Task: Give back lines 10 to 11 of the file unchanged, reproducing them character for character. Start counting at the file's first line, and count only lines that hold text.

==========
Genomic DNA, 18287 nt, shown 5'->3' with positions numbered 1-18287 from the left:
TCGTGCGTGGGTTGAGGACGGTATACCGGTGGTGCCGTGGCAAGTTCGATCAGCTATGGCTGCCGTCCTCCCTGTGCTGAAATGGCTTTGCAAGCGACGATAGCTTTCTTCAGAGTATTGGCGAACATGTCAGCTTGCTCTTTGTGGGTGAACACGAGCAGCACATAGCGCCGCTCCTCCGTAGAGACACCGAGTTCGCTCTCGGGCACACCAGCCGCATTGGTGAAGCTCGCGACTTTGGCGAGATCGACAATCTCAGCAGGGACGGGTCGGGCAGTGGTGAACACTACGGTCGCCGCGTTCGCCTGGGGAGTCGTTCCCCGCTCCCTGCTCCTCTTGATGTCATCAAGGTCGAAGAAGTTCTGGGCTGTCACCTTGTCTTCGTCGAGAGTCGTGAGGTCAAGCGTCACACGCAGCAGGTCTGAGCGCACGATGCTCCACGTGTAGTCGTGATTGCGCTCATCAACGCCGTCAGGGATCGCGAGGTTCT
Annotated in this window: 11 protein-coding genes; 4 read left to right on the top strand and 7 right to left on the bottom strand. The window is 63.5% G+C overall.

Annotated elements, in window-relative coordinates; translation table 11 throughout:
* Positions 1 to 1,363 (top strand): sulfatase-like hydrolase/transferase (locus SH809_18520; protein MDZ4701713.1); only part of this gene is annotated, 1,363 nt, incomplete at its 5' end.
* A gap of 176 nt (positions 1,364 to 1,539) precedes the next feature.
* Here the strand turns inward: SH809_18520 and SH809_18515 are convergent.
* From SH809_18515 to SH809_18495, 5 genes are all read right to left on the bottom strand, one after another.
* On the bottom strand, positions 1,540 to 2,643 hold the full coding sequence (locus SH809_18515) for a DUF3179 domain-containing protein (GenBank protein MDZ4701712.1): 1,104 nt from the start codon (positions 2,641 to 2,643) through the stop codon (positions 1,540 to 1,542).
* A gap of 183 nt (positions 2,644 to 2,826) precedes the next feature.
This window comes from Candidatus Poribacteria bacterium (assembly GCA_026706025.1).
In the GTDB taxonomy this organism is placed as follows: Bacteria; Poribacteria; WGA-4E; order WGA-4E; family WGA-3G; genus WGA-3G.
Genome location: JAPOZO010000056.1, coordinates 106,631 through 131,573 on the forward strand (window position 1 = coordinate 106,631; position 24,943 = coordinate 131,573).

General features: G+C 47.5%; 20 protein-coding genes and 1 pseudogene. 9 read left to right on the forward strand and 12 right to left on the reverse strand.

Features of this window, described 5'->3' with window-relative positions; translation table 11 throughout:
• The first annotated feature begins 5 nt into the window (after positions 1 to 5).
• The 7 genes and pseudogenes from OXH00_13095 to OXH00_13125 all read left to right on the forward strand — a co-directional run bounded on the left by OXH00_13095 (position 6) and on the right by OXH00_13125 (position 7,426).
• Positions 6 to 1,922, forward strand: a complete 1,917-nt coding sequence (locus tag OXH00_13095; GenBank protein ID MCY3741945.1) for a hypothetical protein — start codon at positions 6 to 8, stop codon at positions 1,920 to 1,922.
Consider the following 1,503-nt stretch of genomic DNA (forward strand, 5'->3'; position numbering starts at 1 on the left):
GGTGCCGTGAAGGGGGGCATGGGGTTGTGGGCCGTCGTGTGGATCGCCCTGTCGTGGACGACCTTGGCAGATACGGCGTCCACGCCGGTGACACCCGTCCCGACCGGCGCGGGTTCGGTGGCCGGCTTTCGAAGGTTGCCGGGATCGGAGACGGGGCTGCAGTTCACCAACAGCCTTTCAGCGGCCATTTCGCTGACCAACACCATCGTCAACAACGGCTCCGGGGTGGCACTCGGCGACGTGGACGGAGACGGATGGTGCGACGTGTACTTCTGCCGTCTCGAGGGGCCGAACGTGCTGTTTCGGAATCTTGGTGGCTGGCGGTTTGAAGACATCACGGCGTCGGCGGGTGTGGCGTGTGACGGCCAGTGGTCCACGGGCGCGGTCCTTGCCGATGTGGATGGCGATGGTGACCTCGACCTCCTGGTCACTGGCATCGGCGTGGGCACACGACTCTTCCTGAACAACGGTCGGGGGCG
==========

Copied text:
* A gap of 183 nt (positions 2,644 to 2,826) precedes the next feature.
This window comes from Candidatus Poribacteria bacterium (assembly GCA_026706025.1).